Based on his skill set, he will be able to tackle much better by breaking down, wrapping up, and driving through the ball carrier.
Weaver can make some noise in the NFL.
He should come off the board sometime during Day 2.
6. Darrell Taylor, DE, Tennessee
Several trait and play breakdowns on Tenn Edge Darrell Taylor 👇👇👇https://t.co/ylDt8Af2UB
— Cover 1 (@Cover_1_) April 5, 2020
Although the Vols struggled in the win-loss column, Taylor provided a consistent presence from his end/outside ‘backer position.
In the past three seasons, his tackle and sack totals increased.
His 6’4”, 259-pound frame allows for both speed and strength.
Taylor displayed a good burst of speed from the edge and can crash down on the ball carrier in a heartbeat.
He used a bull rush, swim and rip moves with effectiveness to combat tight ends and tackles.
Taylor has more than adequate hand use to fight off blocks and separate from his man.
In run defense, he can hold his own and defend the outside perimeter of the line.
When he spies the ball, Taylor motors to get it and demolish anything that gets in his way.
For his size, he can dip his shoulder well to maneuver around blocks and dip low enough to make plays.
However, he will need to deploy more counter moves in the NFL when working against elite talent.
His length can work against him by playing too upright and getting taken out by athletic tight ends.
He will have to work on quicker run recognition in the pros to prevent being a liability.
Taylor will also need to be taught how to anticipate the snap better to utilize his speed.
Scouts envision Taylor becoming a starter in the NFL and that career begins sometime on Day 3 of the draft.
7. Jabari Zuniga, DE, Florida
— Charlie Parker (@cmparker999) March 4, 2020
Zuniga was poised to have a huge 2019 when a high ankle sprain sidelined him for most of the season.
However, he made enough highlights during his time at Florida that scouts can see his potential.
At 6’3”, 253 pounds, he is not overly big for a defensive end.
He does have quickness to counter his lack of size and he displayed that numerous times in college.
Zuniga uses his hands well to off-set size deficiencies and will get push against his opponent.
If he anticipates the snap correctly, he crushes his man and harasses the ball carrier into submission.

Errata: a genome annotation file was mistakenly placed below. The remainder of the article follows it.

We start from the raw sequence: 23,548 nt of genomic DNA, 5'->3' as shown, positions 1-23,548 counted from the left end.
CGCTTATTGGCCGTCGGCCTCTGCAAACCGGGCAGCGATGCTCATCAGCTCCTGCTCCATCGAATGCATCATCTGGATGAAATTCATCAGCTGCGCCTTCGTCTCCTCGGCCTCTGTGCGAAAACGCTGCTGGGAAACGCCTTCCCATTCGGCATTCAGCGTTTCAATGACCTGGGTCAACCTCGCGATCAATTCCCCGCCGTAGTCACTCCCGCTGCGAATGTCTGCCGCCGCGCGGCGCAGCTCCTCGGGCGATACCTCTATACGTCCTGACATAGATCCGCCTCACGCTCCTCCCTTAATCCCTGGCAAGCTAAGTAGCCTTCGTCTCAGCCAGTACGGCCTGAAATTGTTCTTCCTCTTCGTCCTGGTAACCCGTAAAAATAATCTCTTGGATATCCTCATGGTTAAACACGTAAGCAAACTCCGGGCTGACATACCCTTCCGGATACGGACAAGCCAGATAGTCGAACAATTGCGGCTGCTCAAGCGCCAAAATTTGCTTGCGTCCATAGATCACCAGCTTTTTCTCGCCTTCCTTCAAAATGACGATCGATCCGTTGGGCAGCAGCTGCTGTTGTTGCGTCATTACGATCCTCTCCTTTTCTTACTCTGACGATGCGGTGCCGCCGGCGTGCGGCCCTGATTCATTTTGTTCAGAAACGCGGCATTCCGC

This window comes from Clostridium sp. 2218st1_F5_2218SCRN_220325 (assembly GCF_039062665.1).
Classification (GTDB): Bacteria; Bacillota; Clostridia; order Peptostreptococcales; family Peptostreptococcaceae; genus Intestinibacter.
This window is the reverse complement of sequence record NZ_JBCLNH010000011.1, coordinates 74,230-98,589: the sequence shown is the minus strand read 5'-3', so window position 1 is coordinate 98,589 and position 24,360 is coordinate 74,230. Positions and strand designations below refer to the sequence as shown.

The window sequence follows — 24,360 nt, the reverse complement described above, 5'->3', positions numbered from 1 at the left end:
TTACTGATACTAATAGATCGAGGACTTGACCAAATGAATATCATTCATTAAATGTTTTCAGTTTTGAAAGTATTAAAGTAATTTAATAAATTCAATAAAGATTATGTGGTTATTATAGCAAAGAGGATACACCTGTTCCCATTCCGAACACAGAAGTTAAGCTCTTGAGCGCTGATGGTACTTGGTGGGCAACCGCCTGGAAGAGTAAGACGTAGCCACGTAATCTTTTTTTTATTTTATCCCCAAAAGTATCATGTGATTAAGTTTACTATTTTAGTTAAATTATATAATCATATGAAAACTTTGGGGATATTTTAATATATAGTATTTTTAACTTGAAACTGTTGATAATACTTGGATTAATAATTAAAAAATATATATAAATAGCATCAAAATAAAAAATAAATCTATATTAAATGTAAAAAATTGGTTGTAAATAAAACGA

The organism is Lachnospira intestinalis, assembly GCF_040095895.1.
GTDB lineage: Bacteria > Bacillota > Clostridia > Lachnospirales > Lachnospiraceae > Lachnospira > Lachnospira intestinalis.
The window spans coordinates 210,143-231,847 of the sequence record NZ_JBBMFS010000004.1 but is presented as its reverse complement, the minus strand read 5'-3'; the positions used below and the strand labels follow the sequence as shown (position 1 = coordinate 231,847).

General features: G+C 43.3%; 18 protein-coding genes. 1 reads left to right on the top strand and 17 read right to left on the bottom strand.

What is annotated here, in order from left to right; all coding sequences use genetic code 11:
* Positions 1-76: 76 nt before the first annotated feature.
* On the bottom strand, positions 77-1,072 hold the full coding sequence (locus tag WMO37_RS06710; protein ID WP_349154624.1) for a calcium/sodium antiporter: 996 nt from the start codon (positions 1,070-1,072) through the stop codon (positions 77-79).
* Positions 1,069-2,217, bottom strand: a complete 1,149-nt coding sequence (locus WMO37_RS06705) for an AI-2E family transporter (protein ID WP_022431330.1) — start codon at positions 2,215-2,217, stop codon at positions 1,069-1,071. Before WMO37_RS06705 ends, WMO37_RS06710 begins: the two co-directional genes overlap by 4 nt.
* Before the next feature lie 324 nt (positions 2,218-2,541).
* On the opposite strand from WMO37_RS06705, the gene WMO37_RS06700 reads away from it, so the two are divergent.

Zuniga was used as an end and tackle in college, a plus for him at the next level.
He was also spotted dropping into coverage to contain as well.
To disengage his man, Zuniga will use a rip and club techniques with success.
Zuniga will have to work on his lower body strength in the NFL.
There were too many times where he was knocked backward by a more powerful opponent.
He will need to stay more anchored to his position area in the pros and not get pushed around.
Also, despite the fact that he can disengage and use his hands well, there were many instances where he was engaged with his man way too long.
And, if he does not anticipate the snap, he can be the last man out of his stance after a play has started.
Zuniga has much to work on in the pros, but many scouts see him as a “lump of clay” that can be molded into a terror in the NFL.
Look for him to be a Day 3 prospect.
8. Alton Robinson, DE, Syracuse
Syracuse DE Alton Robinson
6’3” 264 lbs.
Bench: 25 reps
Love Robinson’s get off paired with low pad level allows him to speed rush around OT’s. Causes chaos with strips sacks and blowing up OT’s. Really like the Syracuse DE! pic.twitter.com/9lrUoT8yEW
— Bobby Skinner (@BobbySkinner_) April 7, 2020
Robinson spent a lot of time with his hand in the dirt as an end for Syracuse.
He was steady when rushing the passer as well as holding outside contain against the run.
A quick first step helps him diagnose plays quickly and disrupt offensive timing.
Robinson has the ability to use his hands effectively to keep his man at bay and search for the ball.
When rushing the passer, Robinson has a good rip move to go along with an effective swim to keep blockers honest.
At 6’3”, 259 pounds, he is just the right size to be flexible enough to drop a shoulder and slide around a block.
In run defense, Robinson has good strength to hold his spot at the point of attack.
He is adept at disrupting tight ends and can take out pulling linemen.
Overall, Robinson is viewed as a diamond in the rough for the NFL.
He needs to develop his processing speed to quickly diagnose plays in the much faster pro game.
He will have to develop even more moves to disengage blockers as well.
Also, a frequent problem with defensive ends/edge rushers is pad height.
Robinson has a tendency to be too tall and get pushed around.
He’ll have to work at staying low through the initial block in addition to seeing the ball.
Robinson does have a future in the NFL, although he could drop to rounds 6 or 7.